Abstract and Keywords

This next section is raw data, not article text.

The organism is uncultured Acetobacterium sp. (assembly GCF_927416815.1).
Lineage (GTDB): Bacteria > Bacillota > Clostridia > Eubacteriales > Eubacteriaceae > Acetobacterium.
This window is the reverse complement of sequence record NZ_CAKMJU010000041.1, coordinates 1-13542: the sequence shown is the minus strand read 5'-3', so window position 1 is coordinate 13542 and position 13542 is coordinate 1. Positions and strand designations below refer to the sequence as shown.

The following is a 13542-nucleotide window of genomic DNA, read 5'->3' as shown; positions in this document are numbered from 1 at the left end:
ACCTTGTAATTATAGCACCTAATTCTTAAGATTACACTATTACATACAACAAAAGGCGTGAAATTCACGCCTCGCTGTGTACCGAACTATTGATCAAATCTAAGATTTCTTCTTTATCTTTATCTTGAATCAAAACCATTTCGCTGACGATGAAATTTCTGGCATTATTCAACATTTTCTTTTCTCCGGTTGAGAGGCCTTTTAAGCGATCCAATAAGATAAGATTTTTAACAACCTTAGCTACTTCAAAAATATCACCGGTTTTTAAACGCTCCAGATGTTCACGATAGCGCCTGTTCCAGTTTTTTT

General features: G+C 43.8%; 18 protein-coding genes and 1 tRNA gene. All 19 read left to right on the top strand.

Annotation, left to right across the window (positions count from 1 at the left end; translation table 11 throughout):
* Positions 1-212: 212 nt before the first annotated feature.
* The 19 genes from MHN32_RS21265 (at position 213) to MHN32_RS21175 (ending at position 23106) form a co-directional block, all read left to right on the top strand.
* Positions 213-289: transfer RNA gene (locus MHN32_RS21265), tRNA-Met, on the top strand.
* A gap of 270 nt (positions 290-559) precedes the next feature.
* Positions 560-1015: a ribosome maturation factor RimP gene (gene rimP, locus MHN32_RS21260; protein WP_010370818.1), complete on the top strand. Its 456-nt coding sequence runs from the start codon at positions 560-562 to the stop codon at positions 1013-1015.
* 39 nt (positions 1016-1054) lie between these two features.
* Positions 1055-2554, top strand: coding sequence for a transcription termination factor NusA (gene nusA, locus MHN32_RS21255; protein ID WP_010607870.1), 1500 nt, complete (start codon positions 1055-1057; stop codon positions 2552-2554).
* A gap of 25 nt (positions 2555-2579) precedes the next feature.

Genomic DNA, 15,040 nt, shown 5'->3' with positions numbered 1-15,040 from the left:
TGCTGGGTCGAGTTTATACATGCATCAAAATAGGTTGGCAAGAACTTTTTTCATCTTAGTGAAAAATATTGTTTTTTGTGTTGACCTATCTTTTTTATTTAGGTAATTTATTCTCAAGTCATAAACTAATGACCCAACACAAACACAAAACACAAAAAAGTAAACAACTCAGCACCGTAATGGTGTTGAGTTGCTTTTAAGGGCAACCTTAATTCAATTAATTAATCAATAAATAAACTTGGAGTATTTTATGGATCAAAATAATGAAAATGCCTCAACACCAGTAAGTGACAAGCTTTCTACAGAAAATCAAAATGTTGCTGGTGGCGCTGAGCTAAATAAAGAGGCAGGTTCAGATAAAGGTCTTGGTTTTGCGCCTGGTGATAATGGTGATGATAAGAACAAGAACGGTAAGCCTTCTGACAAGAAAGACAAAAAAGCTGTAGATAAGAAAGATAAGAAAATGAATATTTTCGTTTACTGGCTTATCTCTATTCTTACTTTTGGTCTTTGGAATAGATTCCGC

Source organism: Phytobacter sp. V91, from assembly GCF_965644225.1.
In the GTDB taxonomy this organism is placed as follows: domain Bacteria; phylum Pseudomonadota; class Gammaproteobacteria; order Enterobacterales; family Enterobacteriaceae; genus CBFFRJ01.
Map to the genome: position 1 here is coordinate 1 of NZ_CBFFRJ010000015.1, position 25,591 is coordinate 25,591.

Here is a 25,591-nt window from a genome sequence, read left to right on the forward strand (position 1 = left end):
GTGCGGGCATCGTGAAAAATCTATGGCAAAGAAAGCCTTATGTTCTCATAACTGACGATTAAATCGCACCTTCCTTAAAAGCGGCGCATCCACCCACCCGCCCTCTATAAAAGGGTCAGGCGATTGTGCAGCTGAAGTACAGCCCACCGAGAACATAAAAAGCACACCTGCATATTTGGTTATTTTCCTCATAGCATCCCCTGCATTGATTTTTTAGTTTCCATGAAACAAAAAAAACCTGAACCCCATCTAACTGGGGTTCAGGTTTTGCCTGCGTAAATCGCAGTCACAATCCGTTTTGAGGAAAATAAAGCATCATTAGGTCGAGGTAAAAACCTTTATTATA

Music is a powerful form of communication. Many of the functions of music are shared across cultural groups (e.g., its uses in ritual celebration, group coordination, coalition signaling, dance, and the like), and certain musical phenomena are universal (e.g., recognition of octaves, distinguishing music from noise). These universals mean that music has the capacity to bring groups together, offering a communication code that is simultaneously expressive and emotionally intense, while also lacking in traditional semantic meaning (and thus reducing the opportunities for miscommunication between groups). However, music often serves to divide groups, with forms of music signaling or constructing group memberships that are distinct from and in opposition to other groups. Music can even be used to incite intergroup division and hatred, particularly when music and lyrics are combined. As we explore the ways in which communication unites and divides humans, we must look at codes beyond traditional verbal and nonverbal communication. Music is one such code meriting more focused attention from intergroup communication scholars.
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